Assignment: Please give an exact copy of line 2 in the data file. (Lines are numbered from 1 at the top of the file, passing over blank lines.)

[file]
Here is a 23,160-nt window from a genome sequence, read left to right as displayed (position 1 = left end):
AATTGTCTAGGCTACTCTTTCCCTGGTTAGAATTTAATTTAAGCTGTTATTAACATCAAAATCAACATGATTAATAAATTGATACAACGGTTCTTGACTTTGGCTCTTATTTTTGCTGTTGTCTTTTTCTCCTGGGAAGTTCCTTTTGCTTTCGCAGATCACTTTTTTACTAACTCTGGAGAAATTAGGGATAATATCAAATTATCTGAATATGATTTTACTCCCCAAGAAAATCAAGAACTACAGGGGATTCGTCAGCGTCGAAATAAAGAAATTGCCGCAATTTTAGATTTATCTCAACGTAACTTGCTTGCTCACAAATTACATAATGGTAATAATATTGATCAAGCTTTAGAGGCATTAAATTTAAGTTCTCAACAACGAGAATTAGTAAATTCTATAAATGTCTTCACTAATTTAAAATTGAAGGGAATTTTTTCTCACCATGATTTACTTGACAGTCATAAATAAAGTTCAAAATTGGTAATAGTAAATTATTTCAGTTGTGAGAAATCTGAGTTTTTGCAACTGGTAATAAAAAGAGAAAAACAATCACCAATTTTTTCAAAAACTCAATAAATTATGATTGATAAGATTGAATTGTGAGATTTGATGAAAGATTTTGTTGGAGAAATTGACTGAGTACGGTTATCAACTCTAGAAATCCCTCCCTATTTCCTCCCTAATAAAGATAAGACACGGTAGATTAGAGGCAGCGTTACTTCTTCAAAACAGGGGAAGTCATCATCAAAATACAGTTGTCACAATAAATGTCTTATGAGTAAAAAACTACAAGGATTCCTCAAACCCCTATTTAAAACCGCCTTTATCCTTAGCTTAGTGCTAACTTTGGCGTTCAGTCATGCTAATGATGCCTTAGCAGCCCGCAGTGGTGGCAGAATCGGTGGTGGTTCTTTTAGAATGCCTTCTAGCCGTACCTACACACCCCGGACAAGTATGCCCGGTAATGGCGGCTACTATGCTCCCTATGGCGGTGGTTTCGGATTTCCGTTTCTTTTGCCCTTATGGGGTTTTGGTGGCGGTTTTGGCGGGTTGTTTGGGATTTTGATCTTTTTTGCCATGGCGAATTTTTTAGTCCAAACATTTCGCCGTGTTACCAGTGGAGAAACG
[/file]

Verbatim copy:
AATTGTCTAGGCTACTCTTTCCCTGGTTAGAATTTAATTTAAGCTGTTATTAACATCAAAATCAACATGATTAATAAATTGATACAACGGTTCTTGACTTTGGCTCTTATTTTTGCTGTTGTCTTTTTCTCCTGGGAAGTTCCTTTTGCTTTCGCAGATCACTTTTTTACTAACTCTGGAGAAATTAGGGATAATATCAAATTATCTGAATATGATTTTACTCCCCAAGAAAATCAAGAACTACAGGGGATTCGTCAGCGTCGAAATAAAGAAATTGCCGCAATTTTAGATTTATCTCAACGTAACTTGCTTGCTCACAAATTACATAATGGTAATAATATTGATCAAGCTTTAGAGGCATTAAATTTAAGTTCTCAACAACGAGAATTAGTAAATTCTATAAATGTCTTCACTAATTTAAAATTGAAGGGAATTTTTTCTCACCATGATTTACTTGACAGTCATAAATAAAGTTCAAAATTGGTAATAGTAAATTATTTCAGTTGTGAGAAATCTGAGTTTTTGCAACTGGTAATAAAAAGAGAAAAACAATCACCAATTTTTTCAAAAACTCAATAAATTATGATTGATAAGATTGAATTGTGAGATTTGATGAAAGATTTTGTTGGAGAAATTGACTGAGTACGGTTATCAACTCTAGAAATCCCTCCCTATTTCCTCCCTAATAAAGATAAGACACGGTAGATTAGAGGCAGCGTTACTTCTTCAAAACAGGGGAAGTCATCATCAAAATACAGTTGTCACAATAAATGTCTTATGAGTAAAAAACTACAAGGATTCCTCAAACCCCTATTTAAAACCGCCTTTATCCTTAGCTTAGTGCTAACTTTGGCGTTCAGTCATGCTAATGATGCCTTAGCAGCCCGCAGTGGTGGCAGAATCGGTGGTGGTTCTTTTAGAATGCCTTCTAGCCGTACCTACACACCCCGGACAAGTATGCCCGGTAATGGCGGCTACTATGCTCCCTATGGCGGTGGTTTCGGATTTCCGTTTCTTTTGCCCTTATGGGGTTTTGGTGGCGGTTTTGGCGGGTTGTTTGGGATTTTGATCTTTTTTGCCATGGCGAATTTTTTAGTCCAAACATTTCGCCGTGTTACCAGTGGAGAAACG